Jon's Warrior Build

Joined
Jul 7, 2020
Messages
89
Location
Ontario, Canada
So this morning I 3D printed a bracket to hold the front derailleur cable in place - it seems to work pretty well. Its printed in ABS. The front derailleur is mounted and hooked up to the shifter, and I can click it between the three gears with no trouble.




Here's a close-up of the bracket, held in place with a couple M6 stainless steel machine screws and nylock nuts.



And here's how things stand as of now:



If all goes well, I should be able to take the first pedaled drive this weekend - all that is remaining for a rolling chassis is to mount the two idler pulleys, and mount and hook up the rear derailleur.
 
Joined
Jul 7, 2020
Messages
89
Location
Ontario, Canada
Sure, here are the two STL files:

FIle 1
File 2

If you want access to the source file in OnShape (in case you need to make changes), send me a PM with your email address, and I'll turn on sharing for you.

The down tube on my trike this is attached to is 1.125" (1 and 1/8" diameter).

If you just need a custom version with slightly different dimensions, and don't know how to do CAD, let me know, and I'll punch out a different version of the STL files for you (OnShape makes it really easy to change hole sizes and dimensions and such). This model took me about twenty minutes to make from scratch - I've been doing CAD for over 20 years.
 
Joined
Feb 5, 2008
Messages
543
Location
Elma, WA
Website
miscdotgeek.com
I will check the size of the downtube on my trike and see if it needs modification. Thanks a lot, this is going to be really helpful! The front shifting on my trike is the last little bit I need to wrap up. But, gearing is low enough I haven't really needed it. That's the joy of using a jackshaft :)
 
Joined
Jul 7, 2020
Messages
89
Location
Ontario, Canada
Make sure you check the diameter of the cable sheath, or whatever the bracket is holding. On my trike, I used a part from the brakes off an old mountain bike to handle the sharp corner - the hole in the bracket is for a 5.5mm tube, with a ~7.5mm tube stop.



The CAD dimensions are 5.7mm for the smaller hole, and 8mm for the larger hole. Since my printer adds about 0.1mm of material to a wall, the final small hole comes out very close to 5.5mm in diameter.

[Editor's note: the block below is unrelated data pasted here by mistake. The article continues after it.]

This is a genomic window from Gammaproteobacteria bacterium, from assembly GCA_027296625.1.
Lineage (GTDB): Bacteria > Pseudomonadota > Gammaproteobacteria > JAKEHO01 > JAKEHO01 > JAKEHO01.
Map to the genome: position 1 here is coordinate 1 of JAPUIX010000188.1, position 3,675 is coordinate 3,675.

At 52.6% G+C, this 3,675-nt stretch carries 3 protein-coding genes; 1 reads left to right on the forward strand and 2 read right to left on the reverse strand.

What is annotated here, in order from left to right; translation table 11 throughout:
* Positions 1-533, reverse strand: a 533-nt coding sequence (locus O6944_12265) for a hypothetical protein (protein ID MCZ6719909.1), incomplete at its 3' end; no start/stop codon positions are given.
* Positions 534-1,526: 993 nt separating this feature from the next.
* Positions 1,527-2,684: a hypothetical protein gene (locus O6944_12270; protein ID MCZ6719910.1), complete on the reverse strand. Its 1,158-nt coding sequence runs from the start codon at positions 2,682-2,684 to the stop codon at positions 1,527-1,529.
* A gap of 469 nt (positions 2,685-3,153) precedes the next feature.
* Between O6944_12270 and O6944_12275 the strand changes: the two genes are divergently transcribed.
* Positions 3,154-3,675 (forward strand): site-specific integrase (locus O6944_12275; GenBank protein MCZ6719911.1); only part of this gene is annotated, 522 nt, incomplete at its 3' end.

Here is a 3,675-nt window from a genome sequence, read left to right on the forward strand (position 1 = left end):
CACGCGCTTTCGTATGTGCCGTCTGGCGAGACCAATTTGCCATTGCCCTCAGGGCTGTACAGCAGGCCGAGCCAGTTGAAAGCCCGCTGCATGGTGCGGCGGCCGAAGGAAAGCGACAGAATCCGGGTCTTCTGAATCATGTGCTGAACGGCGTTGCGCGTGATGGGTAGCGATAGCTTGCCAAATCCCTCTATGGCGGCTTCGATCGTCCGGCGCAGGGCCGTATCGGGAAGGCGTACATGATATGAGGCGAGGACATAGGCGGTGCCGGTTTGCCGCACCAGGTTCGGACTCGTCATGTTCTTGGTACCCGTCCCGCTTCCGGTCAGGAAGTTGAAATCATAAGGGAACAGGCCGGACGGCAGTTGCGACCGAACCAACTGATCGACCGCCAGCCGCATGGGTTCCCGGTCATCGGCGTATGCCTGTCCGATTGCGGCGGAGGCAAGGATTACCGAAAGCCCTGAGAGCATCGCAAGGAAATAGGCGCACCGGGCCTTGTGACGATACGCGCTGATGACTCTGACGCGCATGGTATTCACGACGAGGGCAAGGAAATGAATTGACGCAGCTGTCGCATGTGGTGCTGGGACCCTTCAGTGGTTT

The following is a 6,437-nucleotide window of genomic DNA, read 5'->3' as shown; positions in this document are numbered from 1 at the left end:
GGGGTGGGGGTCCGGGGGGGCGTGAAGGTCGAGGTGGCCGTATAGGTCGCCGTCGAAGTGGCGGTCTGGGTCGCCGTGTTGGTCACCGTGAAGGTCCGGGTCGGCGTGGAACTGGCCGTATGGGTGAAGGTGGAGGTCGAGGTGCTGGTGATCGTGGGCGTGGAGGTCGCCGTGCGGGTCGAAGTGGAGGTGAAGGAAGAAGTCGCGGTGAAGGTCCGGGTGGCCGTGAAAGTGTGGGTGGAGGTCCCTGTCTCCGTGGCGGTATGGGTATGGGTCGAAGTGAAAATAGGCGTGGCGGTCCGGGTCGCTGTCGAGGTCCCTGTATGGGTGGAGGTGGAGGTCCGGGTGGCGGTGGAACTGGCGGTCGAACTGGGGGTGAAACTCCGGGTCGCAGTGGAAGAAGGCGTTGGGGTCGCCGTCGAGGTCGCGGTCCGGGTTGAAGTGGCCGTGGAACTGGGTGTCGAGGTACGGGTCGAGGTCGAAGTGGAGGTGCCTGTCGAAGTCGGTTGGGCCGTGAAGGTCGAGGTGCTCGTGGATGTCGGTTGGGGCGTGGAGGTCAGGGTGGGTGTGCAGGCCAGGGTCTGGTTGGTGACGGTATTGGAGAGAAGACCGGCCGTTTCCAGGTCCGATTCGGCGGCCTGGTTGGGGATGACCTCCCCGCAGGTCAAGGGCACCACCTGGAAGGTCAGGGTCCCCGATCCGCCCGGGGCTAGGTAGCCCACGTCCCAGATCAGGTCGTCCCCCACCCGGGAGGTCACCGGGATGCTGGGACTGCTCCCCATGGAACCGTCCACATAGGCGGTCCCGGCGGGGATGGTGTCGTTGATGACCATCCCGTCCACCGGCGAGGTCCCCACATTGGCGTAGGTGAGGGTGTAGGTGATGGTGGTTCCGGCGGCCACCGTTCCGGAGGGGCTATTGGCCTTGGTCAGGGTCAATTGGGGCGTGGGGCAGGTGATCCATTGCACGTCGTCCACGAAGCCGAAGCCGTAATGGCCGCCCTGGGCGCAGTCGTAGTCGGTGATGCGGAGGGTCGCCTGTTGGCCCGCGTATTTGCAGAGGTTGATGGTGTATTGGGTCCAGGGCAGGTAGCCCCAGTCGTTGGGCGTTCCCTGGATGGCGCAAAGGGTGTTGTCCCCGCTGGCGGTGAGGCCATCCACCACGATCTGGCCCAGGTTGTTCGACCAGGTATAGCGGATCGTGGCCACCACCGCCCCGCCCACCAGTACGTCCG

Joined
Jul 7, 2020
Messages
89
Location
Ontario, Canada
So I got the drivetrain working tonight, and went for a little spin in the road in front of my house.



It was definitely neat driving, although I need a cushion for the backrest. The hydraulic disc brakes are fantastic so far. Still have to dial in the derailleurs and stuff like that, but its working!

Here's an indoor pic with better lighting:



I'm very happy with how it has turned out so far.

Here's a short and crappy video (it was dark out):


I'll try and make a better video tomorrow when it is light out.
 
Joined
Jul 7, 2020
Messages
89
Location
Ontario, Canada
I tried the seat at the angle from the plan, and didn't like that at all. Eventually I'll take those two straps off and drill a bunch more holes in them, so the seat will be adjustable.

The plan is to paint it bright yellow, with flat black accents and trim.
 
Joined
Jul 7, 2020
Messages
89
Location
Ontario, Canada
Here's a new video, taken in daylight this time, with a quick walk-around first and then a short spin around.


The sharp bit of braking I did at the end of the video actually bent the caliper mounts a bit - I'm going to have to grind those off and use a thicker steel.

The idler pulleys are also not working at all, so I'll be replacing those.
 
Joined
Oct 19, 2012
Messages
1,073
Location
Wakefield, UK
It could be merely the camera angles or maybe the effect of a bit of steering input but it looks like you have some positive camber there.



 
Joined
Jul 7, 2020
Messages
89
Location
Ontario, Canada
Yes, I definitely have positive camber. When I first put the front booms on, they were swept up quite a bit. Not clear why, because I built the whole thing using a big jig that held everything in alignment.



With that setup, the front booms ended up swept up too much, and the tie rod couldn't be connected:



So I ened up cutting the welds on the front booms, and bending them down flatter, which fixed the tie rod issue but had the unfortunate side effect of giving the wheels a bunch of positive camber.
 
Joined
Oct 19, 2012
Messages
1,073
Location
Wakefield, UK
You could cut almost all the way through the wheel mount tab welds then adjust them with a hammer before re-welding. If you cut them on the inside leaving just enough on the outside to bend the cut will open slightly as you adjust them making it easier to weld them back up. You may need the wheels on and off a few times before you're happy.

I wish I had a £ for every time I've had to cut and adjust a weld!
 
Joined
Sep 16, 2018
Messages
465
Location
Netherlands
That you flip forward is normal.

I had the same problem with my wheels in the front, only it was just a tiny bit and I could solfe it wit putting welds on the mounts, so the bolds would straighten out.

But as I see it, it rides good.
Now you can test everything and adjust it.
 
Joined
Jul 7, 2020
Messages
89
Location
Ontario, Canada
You could cut almost all the way through the wheel mount tab welds then adjust them with a hammer before re-welding. If you cut them on the inside leaving just enough on the outside to bend the cut will open slightly as you adjust them making it easier to weld them back up. You may need the wheels on and off a few times before you're happy.

I wish I had a £ for every time I've had to cut and adjust a weld!
If I did that, it would fix the camber, but cause another issue - the zero-point steering would no longer be there - the kingpins would be pointing to beside the bottom of the tire.
 
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